Anyway, apologies for the extremely drawn out nature of the "Feed Your Family for Fifty Quid" series.  I've been in assignment hell since the 6th of Jan and, unfortunately, that tends to eat into my free time significantly, as I'm sure you can imagine.  Today's recipe is by far my favourite of the entire collection, and I've made it loads of times since I first discovered the booklet.  Just please, please, please don't be tempted to use chicken fillets instead of the thighs - they'll be dry and boring and just meh.  Irish people are remarkably weird about using "other" parts of the chicken, I'm not sure why.  Thighs are by far my favourite piece of chicken; they're about eleventy million times tastier than fillets, they never really dry out no matter how long you cook them for and they're cheap as chips.  I suspect a lot of peoples' aversion to them stems from the fact that many folk (my mother being a prime example) don't like meat that actually looks like it was once an animal, so anything with skin or bones is an automatic no-go.  Well, I have news for you people - if you can't hack the fact that your meat used to be a living, breathing, sentient animal, complete with a face and eyes and everything, then you've no business eating meat at all.  It's as simple as that.  If you're going to be a carnivore, the least you can do is accept and respect the fact that something died in order for you to eat it.

Okay, less rant, more recipe:

Chicken & Sweet Potato Traybake - serves 4

8 chicken thighs                                1 large sweet potato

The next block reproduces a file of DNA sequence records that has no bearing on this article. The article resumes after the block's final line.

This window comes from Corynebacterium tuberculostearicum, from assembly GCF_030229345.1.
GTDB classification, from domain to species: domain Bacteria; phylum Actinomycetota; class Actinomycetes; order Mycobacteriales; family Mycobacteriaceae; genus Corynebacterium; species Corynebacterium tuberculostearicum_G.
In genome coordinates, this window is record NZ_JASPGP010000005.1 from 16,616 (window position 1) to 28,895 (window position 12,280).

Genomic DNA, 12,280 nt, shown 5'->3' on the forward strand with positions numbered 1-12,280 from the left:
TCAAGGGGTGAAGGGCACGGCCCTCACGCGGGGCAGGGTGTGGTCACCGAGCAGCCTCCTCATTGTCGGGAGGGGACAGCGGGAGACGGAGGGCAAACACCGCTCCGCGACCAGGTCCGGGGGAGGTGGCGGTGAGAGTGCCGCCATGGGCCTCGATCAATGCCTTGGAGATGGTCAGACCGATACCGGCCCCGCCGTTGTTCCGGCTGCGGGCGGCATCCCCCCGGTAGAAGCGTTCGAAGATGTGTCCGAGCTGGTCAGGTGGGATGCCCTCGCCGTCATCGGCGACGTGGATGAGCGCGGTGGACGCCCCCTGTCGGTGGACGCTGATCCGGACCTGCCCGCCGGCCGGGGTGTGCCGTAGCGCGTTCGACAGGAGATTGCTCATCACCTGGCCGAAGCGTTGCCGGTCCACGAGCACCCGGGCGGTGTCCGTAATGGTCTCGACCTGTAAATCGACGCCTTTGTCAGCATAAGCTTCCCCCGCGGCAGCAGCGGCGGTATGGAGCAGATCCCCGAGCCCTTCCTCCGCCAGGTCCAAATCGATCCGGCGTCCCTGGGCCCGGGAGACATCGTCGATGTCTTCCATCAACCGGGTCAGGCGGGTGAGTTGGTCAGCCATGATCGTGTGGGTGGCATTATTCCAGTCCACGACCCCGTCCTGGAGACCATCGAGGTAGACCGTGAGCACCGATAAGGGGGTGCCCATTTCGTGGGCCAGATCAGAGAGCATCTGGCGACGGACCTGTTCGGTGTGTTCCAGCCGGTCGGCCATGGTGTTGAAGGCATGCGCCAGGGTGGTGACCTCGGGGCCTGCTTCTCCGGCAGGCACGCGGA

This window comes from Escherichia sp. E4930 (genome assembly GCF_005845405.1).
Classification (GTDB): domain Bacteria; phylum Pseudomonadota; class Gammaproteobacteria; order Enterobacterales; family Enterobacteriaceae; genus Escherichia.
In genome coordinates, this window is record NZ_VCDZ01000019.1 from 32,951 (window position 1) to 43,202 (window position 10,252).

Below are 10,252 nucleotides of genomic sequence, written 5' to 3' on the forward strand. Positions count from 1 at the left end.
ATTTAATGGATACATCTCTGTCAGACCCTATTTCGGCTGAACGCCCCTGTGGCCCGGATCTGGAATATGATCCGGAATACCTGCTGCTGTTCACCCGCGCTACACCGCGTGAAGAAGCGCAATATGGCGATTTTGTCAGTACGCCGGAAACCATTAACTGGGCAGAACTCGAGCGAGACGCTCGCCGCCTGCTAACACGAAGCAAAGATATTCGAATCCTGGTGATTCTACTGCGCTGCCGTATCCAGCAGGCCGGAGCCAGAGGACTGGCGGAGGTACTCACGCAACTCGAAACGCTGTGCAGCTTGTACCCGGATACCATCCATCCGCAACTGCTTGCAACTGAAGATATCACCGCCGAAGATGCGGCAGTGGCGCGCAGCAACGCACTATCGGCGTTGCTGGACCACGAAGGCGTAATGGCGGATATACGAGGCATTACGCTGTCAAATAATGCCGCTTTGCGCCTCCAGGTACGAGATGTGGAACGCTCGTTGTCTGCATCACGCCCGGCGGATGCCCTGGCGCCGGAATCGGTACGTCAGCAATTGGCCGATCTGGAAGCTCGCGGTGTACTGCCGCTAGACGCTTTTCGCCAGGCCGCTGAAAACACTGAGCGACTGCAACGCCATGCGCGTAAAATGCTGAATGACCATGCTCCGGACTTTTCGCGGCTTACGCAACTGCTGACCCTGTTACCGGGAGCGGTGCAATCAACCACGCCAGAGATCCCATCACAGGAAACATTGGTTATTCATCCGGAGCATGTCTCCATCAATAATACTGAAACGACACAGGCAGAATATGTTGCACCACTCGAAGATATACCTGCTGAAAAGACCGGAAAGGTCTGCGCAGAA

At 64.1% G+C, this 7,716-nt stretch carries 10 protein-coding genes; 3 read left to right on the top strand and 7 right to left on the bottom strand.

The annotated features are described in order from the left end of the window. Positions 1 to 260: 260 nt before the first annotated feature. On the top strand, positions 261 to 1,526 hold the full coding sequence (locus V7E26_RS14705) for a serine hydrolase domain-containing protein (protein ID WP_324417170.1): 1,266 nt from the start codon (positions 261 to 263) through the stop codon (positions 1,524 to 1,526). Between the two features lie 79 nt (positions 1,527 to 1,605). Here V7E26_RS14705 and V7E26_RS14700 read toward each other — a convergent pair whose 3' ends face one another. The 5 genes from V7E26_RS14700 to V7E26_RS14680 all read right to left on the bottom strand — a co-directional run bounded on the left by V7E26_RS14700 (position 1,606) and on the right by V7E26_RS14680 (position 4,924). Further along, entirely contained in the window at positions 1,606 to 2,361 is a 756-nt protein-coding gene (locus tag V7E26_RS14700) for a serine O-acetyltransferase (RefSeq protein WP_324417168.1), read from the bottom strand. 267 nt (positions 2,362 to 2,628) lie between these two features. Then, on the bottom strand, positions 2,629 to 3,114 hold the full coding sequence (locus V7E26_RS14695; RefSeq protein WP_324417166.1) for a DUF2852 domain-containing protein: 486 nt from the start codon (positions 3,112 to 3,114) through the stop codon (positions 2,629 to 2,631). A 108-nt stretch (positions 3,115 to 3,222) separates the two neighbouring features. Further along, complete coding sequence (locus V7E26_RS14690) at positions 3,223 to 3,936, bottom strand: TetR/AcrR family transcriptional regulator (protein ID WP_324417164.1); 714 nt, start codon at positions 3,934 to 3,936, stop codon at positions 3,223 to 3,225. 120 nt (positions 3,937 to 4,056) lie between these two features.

3 red onions                                      1 red pepper
1 bulb garlic                                      2cm piece of ginger
1 tbsp curry powder                          Olive oil

1. Scrub your sweet spud, but leave the skin on.  Slice down the middle lengthways, then chop into 2cm chunks.  Peel & quarter your onions, deseed your pepper & cut into 8, and peel your ginger and cut into matchstick-sized pieces.  Separate the garlic cloves, but leave the paper on.  If there's a lot of excess skin on your chicken thighs, then trim them a bit.

2. Lob everything into a large metal baking tray, drizzle over about a tablespoon of oil, then sprinkle over your curry powder (you can use a bit more than a tablespoon if you want).  Season with salt & pepper, then get right into everything with your hands to make sure it's all really evenly coated, especially the chicken.  Don't be tempted to add too much oil, as the chicken skins will render quite a good bit more during cooking.  Make sure the chicken thighs are skin-side-down on the bottom of the tray, then pop into an oven pre-heated to 180C for 15 minutes.

3. After the 15 minutes, turn the chicken over and toss the veg around a bit, then return to the oven for another 25 minutes until everything is golden and sticky and gorgeous, and serve immediately.

This is fine served on its own, but as you can see, I love it with a massive pile of baby spinach and some crumbled feta.  Also fab to drizzle over is natural yoghurt loosened with a little water and seasoned with a pinch each of cumin and cayenne pepper, and a tiny grind of salt.  Just writing this post has made me very glad I'm having this for dinner again tonight!